classified work. They learned about techniques for
protecting nuclear materials, such as those used at
civilian nuclear power plants.
Understanding the Threat
At the heart of Sandia’s mission is a goal to wage
peace. Weapons are designed with the hope they will
never be used.
The Waste Isolation Pilot Project WIPPs
Inside Sandia’s secure area, the Center for National
Security and Arms Control has some of the most
After 25 years of work, the first load of low-level
secure facilities in the world for studying and Above left:
understanding the threat of weapons of mass radioactive waste traveled from Los Alamos National Research at Sandia is
Laboratory to the Waste Isolation Pilot Project outside transforming military Humvees
destruction being developed around the world. The into autonomous robots that
85,000-square-foot facility features resources for Carlsbad, N.M. in the wee hours of March 26. can conduct environmental
planning and management of nuclear weapons restoration.
activities; on-site inspection and cooperative validation Sandia has been central to ensuring low-level waste is
of arms-control treaties; and threat assessment safely stored in 220-million-year-old salt beds of Above right:
The Explosives Destruction System
activities using real-time secure communication. southeastern New Mexico. Sandia geologists and
is being used to destroy munitions
engineers have studied site selection, developed in the U.S. and Great Britain.
Destroying Destructive Materials conceptual design, generated an environmental
Old munitions, some dating back to World War I, can impact statement, tested transportation technologies,
become unstable over time and remain a global threat. and provided physical data and performance
Sandia’s Explosive Destruction System is reducing that predictions based on modeling and simulation. The Inset photo left:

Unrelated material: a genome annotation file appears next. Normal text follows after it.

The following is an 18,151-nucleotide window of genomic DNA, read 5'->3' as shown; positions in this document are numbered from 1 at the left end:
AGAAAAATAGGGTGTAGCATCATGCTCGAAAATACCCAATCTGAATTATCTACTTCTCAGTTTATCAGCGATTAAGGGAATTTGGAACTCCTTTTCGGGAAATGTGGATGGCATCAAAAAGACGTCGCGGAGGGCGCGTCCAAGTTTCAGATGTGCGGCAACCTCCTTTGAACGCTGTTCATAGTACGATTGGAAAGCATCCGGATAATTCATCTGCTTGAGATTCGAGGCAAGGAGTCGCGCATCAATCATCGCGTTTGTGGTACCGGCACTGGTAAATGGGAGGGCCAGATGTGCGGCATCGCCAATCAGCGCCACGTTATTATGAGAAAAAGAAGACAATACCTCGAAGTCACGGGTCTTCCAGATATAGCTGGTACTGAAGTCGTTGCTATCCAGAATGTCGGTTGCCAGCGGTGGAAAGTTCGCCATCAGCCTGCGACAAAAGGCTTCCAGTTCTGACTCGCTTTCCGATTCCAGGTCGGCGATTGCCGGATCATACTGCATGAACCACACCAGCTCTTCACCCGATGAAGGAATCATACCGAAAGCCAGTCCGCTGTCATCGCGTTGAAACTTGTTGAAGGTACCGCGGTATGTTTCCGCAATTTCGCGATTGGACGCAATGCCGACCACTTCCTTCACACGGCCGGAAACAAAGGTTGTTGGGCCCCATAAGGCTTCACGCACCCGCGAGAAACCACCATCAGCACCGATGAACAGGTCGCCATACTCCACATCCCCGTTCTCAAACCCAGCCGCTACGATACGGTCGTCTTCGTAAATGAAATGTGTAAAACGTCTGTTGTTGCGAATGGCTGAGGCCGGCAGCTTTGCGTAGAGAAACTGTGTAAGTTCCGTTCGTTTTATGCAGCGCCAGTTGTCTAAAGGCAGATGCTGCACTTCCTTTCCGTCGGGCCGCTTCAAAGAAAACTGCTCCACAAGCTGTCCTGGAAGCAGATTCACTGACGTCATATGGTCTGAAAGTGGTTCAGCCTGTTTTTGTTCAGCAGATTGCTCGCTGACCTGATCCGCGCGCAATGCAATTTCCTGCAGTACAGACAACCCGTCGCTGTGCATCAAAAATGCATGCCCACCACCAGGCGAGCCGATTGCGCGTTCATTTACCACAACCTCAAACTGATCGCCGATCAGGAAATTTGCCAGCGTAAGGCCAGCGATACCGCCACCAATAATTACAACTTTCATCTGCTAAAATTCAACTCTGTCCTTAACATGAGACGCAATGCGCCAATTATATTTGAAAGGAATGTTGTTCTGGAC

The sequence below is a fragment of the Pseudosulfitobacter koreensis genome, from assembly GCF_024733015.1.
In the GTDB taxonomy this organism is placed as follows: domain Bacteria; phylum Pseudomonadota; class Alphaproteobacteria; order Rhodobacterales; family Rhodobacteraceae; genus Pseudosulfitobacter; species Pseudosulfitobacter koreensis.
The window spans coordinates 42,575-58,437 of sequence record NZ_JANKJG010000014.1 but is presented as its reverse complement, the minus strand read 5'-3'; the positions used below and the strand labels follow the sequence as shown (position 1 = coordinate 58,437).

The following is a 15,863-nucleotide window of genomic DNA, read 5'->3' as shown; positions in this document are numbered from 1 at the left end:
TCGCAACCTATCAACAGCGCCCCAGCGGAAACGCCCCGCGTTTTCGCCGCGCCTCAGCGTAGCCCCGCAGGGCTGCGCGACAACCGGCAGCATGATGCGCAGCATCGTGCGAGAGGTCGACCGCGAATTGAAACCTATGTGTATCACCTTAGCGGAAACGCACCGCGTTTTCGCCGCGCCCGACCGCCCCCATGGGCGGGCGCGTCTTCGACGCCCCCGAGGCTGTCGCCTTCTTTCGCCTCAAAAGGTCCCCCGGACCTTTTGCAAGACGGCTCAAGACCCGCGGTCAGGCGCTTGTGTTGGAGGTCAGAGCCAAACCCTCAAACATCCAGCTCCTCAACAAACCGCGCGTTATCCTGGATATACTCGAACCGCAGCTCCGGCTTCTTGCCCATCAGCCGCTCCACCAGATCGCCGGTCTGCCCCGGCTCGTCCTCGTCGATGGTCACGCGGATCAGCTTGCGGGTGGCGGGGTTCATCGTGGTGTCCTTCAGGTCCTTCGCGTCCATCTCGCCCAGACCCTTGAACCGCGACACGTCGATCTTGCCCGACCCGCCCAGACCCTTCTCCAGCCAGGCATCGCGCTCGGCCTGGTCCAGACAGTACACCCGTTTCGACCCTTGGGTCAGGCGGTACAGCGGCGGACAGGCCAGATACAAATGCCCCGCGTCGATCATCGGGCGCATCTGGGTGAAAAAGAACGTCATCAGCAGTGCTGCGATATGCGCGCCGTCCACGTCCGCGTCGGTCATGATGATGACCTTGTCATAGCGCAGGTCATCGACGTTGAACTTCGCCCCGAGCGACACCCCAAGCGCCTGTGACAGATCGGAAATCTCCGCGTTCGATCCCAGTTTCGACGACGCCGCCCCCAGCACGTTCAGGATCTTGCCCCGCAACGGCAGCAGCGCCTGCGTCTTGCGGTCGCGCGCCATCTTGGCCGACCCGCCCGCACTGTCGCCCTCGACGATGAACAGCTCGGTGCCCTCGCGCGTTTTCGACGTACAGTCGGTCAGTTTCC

Cliff Howard, Carla Mewhinney, and
hazard. The system destroys explosive charges within environmental assessment concluded that no natural
Wendell Weart descend into the
aging chemical weapons inside a confinement vessel geologic or hydrologic processes could breach the WIPP repository 2,150 feet below
that contains the blast, fragments, and gases that are repository for millions of years. the surface.
RUNNING America’s lifeblood is the modern network of infrastructures
that support the economy and public services.
Critical infrastructures refer to a complex set of sub- virtually impossible for a hacker to circumvent the
systems that include: lock. Unwelcome visitors have one chance only to break
s Transportation in, and even then they face one-in-a-million odds
s Telecommunication against guessing the code. The computer will not allow
s Electric power additional access until the lock is reset, and the lock
s Banking and finance can be reset only when the authorized user enters a
s Water new code.
s Emergency services
s Oil and gas FAA Partnership Makes Air Travel Safer
s Government. Every flight flawless — all airline passengers expect a
The loss of any of these systems would compromise smooth, safe ride between take-off and landing. And
activities on a broad scale. These subsystems have why not? Who has more at stake?
become increasingly interdependent, making the
unified infrastructure increasingly vulnerable to error, Sandia and the Federal Aviation Administration are
attack, malfunction, and natural disaster. working together to design a systematic approach to
aircraft safety. The alliance strives to help 3,500 FAA
To meet the challenge of keeping everything running airline inspectors track safety trends and spot potential
safely and smoothly, Sandia has developed a conse- problems in the aging U.S. fleet.
quence-based methodology to assess risk and reliability.
The methodology identifies potential causes of failure Former FAA inspection methods relied heavily on
and protection strategies. individual expertise. The inspection process was not
systematic, and it focused on compliance with federal
MicroLock Wins 1999 Discover Award for regulations.
Technological Innovation The recodable microlock uses
Computer break-ins cost Americans big bucks every After decades of inspecting weapons for safety, Sandia code wheels the size of a period
in a standard newspaper.
year and put confidential records at risk. Sandia’s new has developed a systematic, data-driven inspection